For the longest time, I was a steadfast advocate for horror movies of the 70s-90s. This was arguably the golden age of horror, and even though I always found movies throughout the 2000s to enjoy… very few made my “of all time” list, with Ginger Snaps (2000) being one of my only exceptions. My biggest complaint was that, although the earlier horror films were often problematic (ie violence and sexuality), many of them at least offered a lot of food for thought.
Consider this – horror is an entire genre based around the idea of facing what scares us, as a society. Therefore, throwing on a horror film (especially an iconic one) is a really quick and easy way to “check in” with society, and where our brains are at the moment.
To name a few:
- The Stepford Wives (1971) – a horror thriller about how the women’s lib movement might alter (or threaten) the dynamic of domestic sphere
- Carrie (1976) – a supernatural horror about the trauma of sexual repression and religious oppression
- Dawn of the Dead (1978) – a zombie flick about the dark side of mass consumption and capitalism in an increasingly materialistic society
- Halloween I and II (1978 and 1981) – a slasher franchise about the paradox of violence in the suburbs
- The People Under the Stairs (1991) – a horror largely about gentrification
- Original Scream trilogy (1996-2000) – a slasher franchise about the tropes of horror cinema and how they impact society
But then the 2000s hit, and things came to boring, derivative lull. In the absence of having something to say, horror filmmakers turned their attention to having something to show – excessive violence and torture porn in worlds populated by dumb, predictable teens (much like some of the not-so-stellar movies of the 80s, actually).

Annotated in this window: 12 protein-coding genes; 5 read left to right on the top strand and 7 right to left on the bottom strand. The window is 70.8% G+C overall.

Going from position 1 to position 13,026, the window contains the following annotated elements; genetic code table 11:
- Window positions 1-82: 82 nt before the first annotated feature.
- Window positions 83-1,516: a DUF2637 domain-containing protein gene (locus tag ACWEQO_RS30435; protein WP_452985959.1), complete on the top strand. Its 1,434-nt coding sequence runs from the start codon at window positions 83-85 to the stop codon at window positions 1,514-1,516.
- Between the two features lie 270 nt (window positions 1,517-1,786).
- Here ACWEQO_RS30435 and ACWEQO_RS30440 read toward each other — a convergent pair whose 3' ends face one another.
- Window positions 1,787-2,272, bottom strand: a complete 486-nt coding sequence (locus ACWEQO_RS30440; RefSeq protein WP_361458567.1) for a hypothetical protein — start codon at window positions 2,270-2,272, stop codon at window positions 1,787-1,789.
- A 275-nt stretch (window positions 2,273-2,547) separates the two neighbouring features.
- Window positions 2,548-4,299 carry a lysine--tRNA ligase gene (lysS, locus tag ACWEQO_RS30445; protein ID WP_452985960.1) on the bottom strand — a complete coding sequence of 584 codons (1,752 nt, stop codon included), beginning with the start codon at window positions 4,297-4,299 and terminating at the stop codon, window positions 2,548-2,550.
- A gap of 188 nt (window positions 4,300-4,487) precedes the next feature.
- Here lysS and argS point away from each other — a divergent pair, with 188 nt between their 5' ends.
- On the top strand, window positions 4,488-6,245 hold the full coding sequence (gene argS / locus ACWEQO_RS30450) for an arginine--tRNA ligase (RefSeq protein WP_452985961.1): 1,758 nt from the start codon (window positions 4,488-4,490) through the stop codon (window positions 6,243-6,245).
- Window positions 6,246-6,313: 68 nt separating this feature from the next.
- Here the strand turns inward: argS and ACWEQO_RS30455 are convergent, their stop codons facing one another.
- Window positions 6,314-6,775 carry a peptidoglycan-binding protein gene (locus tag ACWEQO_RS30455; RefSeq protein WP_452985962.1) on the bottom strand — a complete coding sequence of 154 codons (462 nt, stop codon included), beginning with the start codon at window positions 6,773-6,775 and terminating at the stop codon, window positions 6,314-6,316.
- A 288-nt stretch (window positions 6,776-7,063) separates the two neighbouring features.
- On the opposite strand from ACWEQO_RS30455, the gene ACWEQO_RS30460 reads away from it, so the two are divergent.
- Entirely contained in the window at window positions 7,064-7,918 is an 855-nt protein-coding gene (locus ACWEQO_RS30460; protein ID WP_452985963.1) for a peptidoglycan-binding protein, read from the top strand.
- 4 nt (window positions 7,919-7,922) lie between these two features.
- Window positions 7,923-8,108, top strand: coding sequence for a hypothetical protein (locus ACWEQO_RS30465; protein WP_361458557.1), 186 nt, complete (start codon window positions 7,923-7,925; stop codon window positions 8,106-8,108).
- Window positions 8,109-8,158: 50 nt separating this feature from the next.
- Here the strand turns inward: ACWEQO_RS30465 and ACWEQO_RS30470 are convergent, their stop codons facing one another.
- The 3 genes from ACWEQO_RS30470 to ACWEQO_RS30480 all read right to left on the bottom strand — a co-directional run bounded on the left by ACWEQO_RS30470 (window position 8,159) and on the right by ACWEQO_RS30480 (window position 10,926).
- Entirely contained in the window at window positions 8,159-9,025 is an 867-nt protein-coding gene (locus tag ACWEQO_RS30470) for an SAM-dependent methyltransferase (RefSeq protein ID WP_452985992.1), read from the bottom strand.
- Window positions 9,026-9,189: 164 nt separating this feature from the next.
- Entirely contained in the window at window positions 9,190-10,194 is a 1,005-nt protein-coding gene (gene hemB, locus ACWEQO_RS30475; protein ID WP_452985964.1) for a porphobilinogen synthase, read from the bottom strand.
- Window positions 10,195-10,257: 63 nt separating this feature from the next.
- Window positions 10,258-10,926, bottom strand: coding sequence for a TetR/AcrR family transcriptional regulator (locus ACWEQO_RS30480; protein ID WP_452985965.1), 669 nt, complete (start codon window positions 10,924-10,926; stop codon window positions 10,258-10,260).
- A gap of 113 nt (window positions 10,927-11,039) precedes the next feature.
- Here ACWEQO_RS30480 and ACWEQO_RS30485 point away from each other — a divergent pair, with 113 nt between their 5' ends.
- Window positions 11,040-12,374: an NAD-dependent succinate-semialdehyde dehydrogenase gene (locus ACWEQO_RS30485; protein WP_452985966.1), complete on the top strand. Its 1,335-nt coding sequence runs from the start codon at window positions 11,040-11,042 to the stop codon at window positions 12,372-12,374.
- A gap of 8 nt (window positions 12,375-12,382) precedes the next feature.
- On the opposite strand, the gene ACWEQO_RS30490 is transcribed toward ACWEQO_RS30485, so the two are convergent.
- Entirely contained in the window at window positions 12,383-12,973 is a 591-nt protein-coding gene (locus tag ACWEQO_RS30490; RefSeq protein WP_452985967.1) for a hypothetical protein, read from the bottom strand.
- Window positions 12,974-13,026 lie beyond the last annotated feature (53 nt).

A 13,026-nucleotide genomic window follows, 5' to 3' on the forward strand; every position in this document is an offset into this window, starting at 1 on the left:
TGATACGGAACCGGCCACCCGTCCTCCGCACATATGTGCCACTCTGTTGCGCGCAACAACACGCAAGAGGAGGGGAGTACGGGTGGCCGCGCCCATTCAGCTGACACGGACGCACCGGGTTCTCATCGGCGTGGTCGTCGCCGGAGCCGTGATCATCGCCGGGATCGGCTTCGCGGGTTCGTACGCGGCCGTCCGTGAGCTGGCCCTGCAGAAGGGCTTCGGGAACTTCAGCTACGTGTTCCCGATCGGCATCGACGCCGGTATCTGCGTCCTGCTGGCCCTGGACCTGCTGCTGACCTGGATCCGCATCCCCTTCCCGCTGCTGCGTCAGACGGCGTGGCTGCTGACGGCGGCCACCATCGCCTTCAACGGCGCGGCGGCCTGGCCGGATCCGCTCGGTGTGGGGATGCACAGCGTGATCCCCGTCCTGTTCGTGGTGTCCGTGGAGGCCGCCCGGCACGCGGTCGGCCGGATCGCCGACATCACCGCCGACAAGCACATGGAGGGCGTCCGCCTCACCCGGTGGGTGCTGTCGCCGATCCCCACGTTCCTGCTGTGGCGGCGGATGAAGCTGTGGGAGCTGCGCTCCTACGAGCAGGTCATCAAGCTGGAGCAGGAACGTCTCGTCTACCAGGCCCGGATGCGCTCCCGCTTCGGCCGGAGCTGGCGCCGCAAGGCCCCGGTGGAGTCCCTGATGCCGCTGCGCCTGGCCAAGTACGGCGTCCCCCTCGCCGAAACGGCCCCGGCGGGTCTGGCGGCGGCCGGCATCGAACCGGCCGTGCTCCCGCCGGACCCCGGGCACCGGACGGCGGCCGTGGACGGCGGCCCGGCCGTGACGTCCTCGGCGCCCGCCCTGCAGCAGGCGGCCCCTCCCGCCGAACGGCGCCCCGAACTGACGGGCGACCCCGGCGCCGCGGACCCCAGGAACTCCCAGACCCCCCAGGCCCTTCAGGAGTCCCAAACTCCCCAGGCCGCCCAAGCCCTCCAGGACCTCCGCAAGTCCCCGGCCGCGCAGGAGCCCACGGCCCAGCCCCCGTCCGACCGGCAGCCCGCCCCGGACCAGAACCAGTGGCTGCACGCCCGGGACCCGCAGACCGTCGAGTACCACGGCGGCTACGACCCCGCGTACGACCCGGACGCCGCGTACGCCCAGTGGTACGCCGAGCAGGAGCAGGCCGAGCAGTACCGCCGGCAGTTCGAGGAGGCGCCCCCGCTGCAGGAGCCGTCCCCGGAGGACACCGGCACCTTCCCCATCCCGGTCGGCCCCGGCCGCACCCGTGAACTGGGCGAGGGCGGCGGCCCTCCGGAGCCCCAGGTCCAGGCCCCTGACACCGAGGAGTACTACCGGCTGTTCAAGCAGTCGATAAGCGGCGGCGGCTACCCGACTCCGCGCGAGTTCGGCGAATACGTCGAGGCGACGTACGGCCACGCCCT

But recently, that has changed. We are living in strange times, times when anything seems possible, and not always for the best. And, this isn’t the first time society has been in the midst of drastically changing attitudes and ideological divides that seem too wide to be real. Arguably, it seems we might now be most closely mirroring the social atmosphere of the 70s, when those great horror films first found voice.
Today, technology is outpacing us, and some find that incredibly nerve-racking (hence all the YA dystopia, but that’s for a slightly different conversation). Social consciousness seems to exist in two extremes, those who want progress, and those who long for a “better” time (better for who, not sure exactly). And in the midst of all this, horror filmmakers have found their voices again.
So, if you’re looking for a social check-in, or are just plain curious about what a Horror Renaissance may have to offer, I highly recommend some of our recently critically acclaimed films of the genre. Here are five films to get you started (spoiler-free).
Cabin in the Woods (2012)
This film is brought to us by Joss Whedon and Drew Goddard (who have worked together previously on the Buffy TV show and comics). As you might expect, it’s unexpected – it’s witty, it’s meta, and it’s directly talking to us. It satisfies that hankering for satire at the perfect time, just as the original Scream did. Like Scream, it calls out the tropes, it points out our expectations, and it plays with them. But, unlike Scream, it also refuses to work within the framework it’s commenting on. It’s refreshing, and surprising, and funny. All this while laying out some very interesting commentary on spectatorship and horror fandom.
It Follows (2014)